What a difference a day makes
Saturday was a great day. With friends and family, we celebrated my wife's birthday. It was a delight to be among loved ones after ten weeks of isolation.
On Sunday, my wife and I were standing in line at a local gun shop to buy our first gun. What a difference a day makes.
I never have been anti-gun. Dad owned a British Enfield; my brother and I tagged along when he went shooting. I had also kept a Browning Superposed for many years for a friend who lost his way. It was a pleasure to return his father's gun to him.
I just was never motivated to buy one. Saturday supplied that motivation. Waking up Sunday, we learned that the "George Floyd Protests" had come to Scottsdale. Not content with burning and looting downtown areas, the riot organizers took their show on the road. Social media alerts went out for a meet-up at Fashion Square.
It read: "Caution! Cover-Up, wear masks, gloves, Dark clothing, bring water/Milk,."
The milk was not for celebratory post-riot cookies.
Suspicious pallets of bricks have been showing up in riot areas. The attorney general of Minnesota confirmed that people are crossing state lines to participate. Members of Biden's campaign staff are bailing out "protesters."
Local Scottsdale police also read social media invitations. Preparations were made to shut down Fashion Square, a typical upscale shopping mall, one I try to avoid. My wife, not so much.
Nearby is the "Entertainment District," where clubs and bars cater to a young crowd. Touristy "Old Town" is not far away.
Let's be clear on the choice made by the local authorities: protection of the citizenry and private property is their responsibility, one that was abdicated. Knowing the schedule of the riots, the police ordered a closure and evacuation. Yet they allowed access to the rioters?
No, not all "protesters" are rioters, and not all rioters are protesters.
Would it not be logical to prevent the entry of people matching the profile of the invited "riot-testers"?
We need to ask: why are authorities more concerned with allowing "riot-testers" to run their course rather than preventing destruction?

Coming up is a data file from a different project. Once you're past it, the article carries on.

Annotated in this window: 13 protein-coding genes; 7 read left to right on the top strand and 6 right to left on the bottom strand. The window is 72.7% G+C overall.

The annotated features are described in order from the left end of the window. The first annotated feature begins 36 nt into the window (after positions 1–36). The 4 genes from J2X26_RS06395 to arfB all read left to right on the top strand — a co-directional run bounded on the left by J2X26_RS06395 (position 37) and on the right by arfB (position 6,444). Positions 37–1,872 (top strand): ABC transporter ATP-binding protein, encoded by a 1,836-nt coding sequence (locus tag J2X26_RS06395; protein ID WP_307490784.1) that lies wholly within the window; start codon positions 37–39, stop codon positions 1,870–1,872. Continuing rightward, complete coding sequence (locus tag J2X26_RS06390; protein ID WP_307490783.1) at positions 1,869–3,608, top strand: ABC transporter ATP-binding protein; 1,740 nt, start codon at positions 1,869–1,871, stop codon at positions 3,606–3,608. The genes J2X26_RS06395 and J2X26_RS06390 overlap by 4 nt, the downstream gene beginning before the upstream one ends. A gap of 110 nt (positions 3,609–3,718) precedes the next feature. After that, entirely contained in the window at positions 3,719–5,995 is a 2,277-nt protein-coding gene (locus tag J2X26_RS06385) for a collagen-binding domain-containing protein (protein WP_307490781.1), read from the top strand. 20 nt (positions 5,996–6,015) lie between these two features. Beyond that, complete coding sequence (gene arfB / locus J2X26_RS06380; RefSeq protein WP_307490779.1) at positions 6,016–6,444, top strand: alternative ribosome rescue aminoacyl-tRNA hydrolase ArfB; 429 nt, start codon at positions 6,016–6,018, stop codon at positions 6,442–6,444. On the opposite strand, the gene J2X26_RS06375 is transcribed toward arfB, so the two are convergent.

Allow me to be clear on several points:
George Floyd's death was an inexcusable murder. The accused ex-cop needs to be punished.
Second, the honestly outraged need to express their outrage in a legal manner.
Last, those organizing these riots need to be prosecuted.
What strikes me as curious is the timing. Who decided to escalate this incident? Believe me: it takes a lot to organize a spontaneous riot.
Later, Arizona governor Doug Ducey took action by telling all of us to sit down, shut up, and stay home.
Similar curfews are popping up in Los Angeles and Long Beach, California.
Prior to his order, my wife and I found ourselves standing, 12 deep in 108-degree heat, at a local gun store. We had decided to buy a little piece of Second Amendment protection. When we left, the line was thirty deep.
We are faced today with organized anarchy — an oxymoron if I ever heard one.
The ending of these riots will not come with the incarceration of brick-throwers or those carting off armloads of Valentino dresses. It will end when we prosecute the organizers and financers.
This may not happen if Trump is re-elected. But if he loses, then those rioting today will be celebrating.
All of us need to decide which side we are on. Should we accept a police force that tells us to go home so the rioters won't hurt us? The time has come to make decisions. Sunday, I made mine.
My wife and I departed the gun shop, after the background check was completed, with a Glock 19 and two boxes of ammo.
I suggest getting a piece of Second Amendment protection while you still can.